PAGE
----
PostPosted: Fri 27 Nov 2009, 21:15    Post subject:  

Thank you so much. I think I actually deciphered that code Smile
$STRING | tr " '" '\n' | grep "\.txt$"
STRING is piped to tr where the space and ' characters are translated into newline characters, then it's piped to grep and grep returns each line that contains ".txt". Correct?

One more question, if you don't mind. What is the signifigance of the escaped dot and $ in your pattern for grep? Playing with the code, grep ".txt", returns the same output.

Code:
#!/bin/bash
STRING="FILES='hoover.2fs mon.txt prev.dat fin.txt do.txt'"

array="`expr "$STRING" | tr " '" '\n' | grep ".txt"`"
echo $array

for i in ${array[*]}; do
   echo ${i}
done

#mon.txt fin.txt do.txt
#mon.txt
#fin.txt
#do.txt


Thanks again, and I hope you had a nice supper Smile
.

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Pizzasgood


Joined: 04 May 2005
Posts: 6270
Location: Knoxville, TN, USA

PostPosted: Sat 28 Nov 2009, 01:18    Post subject:  

The trailing $ stands for "end of line". It ensures that grep only returns filenames that end in .txt (as opposed to things like file.txt.log.gz).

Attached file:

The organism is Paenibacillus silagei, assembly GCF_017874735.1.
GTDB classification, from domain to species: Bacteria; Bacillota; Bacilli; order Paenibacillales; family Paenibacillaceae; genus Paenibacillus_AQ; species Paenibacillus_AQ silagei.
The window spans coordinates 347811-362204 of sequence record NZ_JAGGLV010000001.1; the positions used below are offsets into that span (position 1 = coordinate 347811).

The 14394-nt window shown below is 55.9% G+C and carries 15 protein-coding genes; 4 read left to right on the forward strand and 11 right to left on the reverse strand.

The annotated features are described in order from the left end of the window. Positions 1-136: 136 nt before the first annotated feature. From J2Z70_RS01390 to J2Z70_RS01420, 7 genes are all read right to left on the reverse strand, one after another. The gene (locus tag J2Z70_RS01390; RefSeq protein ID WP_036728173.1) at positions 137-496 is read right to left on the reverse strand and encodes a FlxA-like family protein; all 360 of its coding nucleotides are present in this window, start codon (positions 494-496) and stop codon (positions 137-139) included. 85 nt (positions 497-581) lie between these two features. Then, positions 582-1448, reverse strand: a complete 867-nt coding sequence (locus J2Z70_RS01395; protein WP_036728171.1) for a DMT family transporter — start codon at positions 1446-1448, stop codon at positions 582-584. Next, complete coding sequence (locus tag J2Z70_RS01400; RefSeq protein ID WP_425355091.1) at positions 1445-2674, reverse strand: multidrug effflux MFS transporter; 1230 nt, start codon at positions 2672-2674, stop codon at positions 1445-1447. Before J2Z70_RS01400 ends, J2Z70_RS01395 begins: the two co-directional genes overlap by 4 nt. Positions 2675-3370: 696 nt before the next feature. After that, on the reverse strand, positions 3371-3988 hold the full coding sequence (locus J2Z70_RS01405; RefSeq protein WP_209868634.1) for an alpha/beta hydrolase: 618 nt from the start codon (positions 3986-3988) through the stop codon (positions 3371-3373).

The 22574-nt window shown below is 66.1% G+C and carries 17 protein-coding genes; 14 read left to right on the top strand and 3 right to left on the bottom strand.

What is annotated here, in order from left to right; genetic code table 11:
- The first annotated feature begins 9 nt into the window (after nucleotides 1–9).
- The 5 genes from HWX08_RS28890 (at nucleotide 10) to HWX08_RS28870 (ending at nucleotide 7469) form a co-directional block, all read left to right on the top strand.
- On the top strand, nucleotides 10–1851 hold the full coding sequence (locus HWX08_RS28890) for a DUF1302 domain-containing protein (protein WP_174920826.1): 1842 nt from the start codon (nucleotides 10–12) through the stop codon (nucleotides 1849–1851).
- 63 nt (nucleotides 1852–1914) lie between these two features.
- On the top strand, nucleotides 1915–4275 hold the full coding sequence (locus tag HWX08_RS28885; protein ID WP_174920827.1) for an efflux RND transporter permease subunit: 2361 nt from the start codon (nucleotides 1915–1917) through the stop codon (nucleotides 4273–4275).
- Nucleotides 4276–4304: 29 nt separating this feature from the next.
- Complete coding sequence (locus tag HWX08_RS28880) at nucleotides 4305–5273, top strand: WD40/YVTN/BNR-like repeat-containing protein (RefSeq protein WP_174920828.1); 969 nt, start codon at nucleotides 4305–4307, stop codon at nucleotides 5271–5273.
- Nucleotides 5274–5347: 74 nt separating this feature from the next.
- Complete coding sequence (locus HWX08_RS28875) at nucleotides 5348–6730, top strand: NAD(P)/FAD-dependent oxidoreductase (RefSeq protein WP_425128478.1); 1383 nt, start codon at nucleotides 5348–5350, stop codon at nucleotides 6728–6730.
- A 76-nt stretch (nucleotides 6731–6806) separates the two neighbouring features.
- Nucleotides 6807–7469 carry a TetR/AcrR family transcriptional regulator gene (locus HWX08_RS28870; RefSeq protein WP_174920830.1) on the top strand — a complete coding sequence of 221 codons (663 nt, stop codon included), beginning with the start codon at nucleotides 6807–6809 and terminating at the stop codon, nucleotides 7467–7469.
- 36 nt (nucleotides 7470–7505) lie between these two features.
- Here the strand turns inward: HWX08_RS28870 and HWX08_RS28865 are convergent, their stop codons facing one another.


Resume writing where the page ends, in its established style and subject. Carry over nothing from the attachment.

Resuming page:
As for the dot, it's because grep considers dot to be a wild card that stands for any single character. So a naked dot would let the pattern match files like file.blatxt. So I escaped it so that it would be treated as a literal period.

Grep uses regular expressions. Really useful things. (Sed and Awk also use regex, as does Perl.)

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amigo

Joined: 02 Apr 2007
Posts: 2226

PostPosted: Sat 28 Nov 2009, 05:23    Post subject:  

Bash can emulate simple grepping using 'case':

Code:
#!/bin/bash

FILES='hoover.dat mon.txt prev.dat fin.txt do.txt'

for FILE in $FILES ; do
   case $FILE in
      *.txt) echo $FILE ;;
   esac
   # this also works but is less accurate:
   if [[ $FILE =~ '.txt' ]] ; then
      echo $FILE
   fi
done
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2byte

Joined: 09 Oct 2006
Posts: 357